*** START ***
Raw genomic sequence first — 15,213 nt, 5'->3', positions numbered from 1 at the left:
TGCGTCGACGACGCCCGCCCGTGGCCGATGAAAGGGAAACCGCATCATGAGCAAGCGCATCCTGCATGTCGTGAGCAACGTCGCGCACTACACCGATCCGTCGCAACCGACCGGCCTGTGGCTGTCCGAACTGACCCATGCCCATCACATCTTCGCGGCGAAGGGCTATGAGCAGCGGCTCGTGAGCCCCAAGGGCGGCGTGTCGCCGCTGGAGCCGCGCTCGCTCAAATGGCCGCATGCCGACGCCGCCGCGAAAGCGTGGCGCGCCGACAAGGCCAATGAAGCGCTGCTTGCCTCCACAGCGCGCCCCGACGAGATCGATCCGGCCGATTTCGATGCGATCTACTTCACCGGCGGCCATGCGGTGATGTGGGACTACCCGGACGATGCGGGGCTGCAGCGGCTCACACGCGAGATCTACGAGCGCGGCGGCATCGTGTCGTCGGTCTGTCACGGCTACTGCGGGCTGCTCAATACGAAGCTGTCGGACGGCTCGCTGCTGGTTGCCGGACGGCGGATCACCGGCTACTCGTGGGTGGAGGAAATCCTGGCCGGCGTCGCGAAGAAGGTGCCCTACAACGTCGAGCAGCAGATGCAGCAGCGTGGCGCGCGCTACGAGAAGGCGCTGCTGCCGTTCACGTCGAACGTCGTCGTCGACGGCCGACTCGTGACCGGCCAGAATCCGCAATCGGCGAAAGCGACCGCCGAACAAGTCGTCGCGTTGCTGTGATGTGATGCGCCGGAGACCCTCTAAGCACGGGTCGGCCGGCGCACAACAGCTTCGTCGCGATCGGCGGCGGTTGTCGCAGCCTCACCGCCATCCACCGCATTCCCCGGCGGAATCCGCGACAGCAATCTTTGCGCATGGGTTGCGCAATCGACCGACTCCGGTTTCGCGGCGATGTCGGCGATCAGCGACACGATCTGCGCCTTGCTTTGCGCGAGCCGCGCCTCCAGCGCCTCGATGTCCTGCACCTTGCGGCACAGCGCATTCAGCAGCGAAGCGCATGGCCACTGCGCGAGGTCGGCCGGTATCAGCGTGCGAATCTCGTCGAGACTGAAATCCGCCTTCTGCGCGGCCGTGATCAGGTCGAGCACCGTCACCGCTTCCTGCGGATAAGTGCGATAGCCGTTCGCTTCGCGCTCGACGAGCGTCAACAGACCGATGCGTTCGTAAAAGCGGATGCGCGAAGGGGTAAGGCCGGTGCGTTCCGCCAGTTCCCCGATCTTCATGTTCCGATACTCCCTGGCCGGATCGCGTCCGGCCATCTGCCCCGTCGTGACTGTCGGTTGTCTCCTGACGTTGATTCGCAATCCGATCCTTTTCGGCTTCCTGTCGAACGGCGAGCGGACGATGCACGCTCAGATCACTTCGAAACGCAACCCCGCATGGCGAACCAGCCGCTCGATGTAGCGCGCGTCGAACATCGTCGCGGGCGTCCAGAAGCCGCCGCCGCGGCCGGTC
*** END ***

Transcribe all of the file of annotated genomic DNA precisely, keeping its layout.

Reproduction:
Raw genomic sequence first — 15,213 nt, 5'->3', positions numbered from 1 at the left:
TGCGTCGACGACGCCCGCCCGTGGCCGATGAAAGGGAAACCGCATCATGAGCAAGCGCATCCTGCATGTCGTGAGCAACGTCGCGCACTACACCGATCCGTCGCAACCGACCGGCCTGTGGCTGTCCGAACTGACCCATGCCCATCACATCTTCGCGGCGAAGGGCTATGAGCAGCGGCTCGTGAGCCCCAAGGGCGGCGTGTCGCCGCTGGAGCCGCGCTCGCTCAAATGGCCGCATGCCGACGCCGCCGCGAAAGCGTGGCGCGCCGACAAGGCCAATGAAGCGCTGCTTGCCTCCACAGCGCGCCCCGACGAGATCGATCCGGCCGATTTCGATGCGATCTACTTCACCGGCGGCCATGCGGTGATGTGGGACTACCCGGACGATGCGGGGCTGCAGCGGCTCACACGCGAGATCTACGAGCGCGGCGGCATCGTGTCGTCGGTCTGTCACGGCTACTGCGGGCTGCTCAATACGAAGCTGTCGGACGGCTCGCTGCTGGTTGCCGGACGGCGGATCACCGGCTACTCGTGGGTGGAGGAAATCCTGGCCGGCGTCGCGAAGAAGGTGCCCTACAACGTCGAGCAGCAGATGCAGCAGCGTGGCGCGCGCTACGAGAAGGCGCTGCTGCCGTTCACGTCGAACGTCGTCGTCGACGGCCGACTCGTGACCGGCCAGAATCCGCAATCGGCGAAAGCGACCGCCGAACAAGTCGTCGCGTTGCTGTGATGTGATGCGCCGGAGACCCTCTAAGCACGGGTCGGCCGGCGCACAACAGCTTCGTCGCGATCGGCGGCGGTTGTCGCAGCCTCACCGCCATCCACCGCATTCCCCGGCGGAATCCGCGACAGCAATCTTTGCGCATGGGTTGCGCAATCGACCGACTCCGGTTTCGCGGCGATGTCGGCGATCAGCGACACGATCTGCGCCTTGCTTTGCGCGAGCCGCGCCTCCAGCGCCTCGATGTCCTGCACCTTGCGGCACAGCGCATTCAGCAGCGAAGCGCATGGCCACTGCGCGAGGTCGGCCGGTATCAGCGTGCGAATCTCGTCGAGACTGAAATCCGCCTTCTGCGCGGCCGTGATCAGGTCGAGCACCGTCACCGCTTCCTGCGGATAAGTGCGATAGCCGTTCGCTTCGCGCTCGACGAGCGTCAACAGACCGATGCGTTCGTAAAAGCGGATGCGCGAAGGGGTAAGGCCGGTGCGTTCCGCCAGTTCCCCGATCTTCATGTTCCGATACTCCCTGGCCGGATCGCGTCCGGCCATCTGCCCCGTCGTGACTGTCGGTTGTCTCCTGACGTTGATTCGCAATCCGATCCTTTTCGGCTTCCTGTCGAACGGCGAGCGGACGATGCACGCTCAGATCACTTCGAAACGCAACCCCGCATGGCGAACCAGCCGCTCGATGTAGCGCGCGTCGAACATCGTCGCGGGCGTCCAGAAGCCGCCGCCGCGGCCGGTC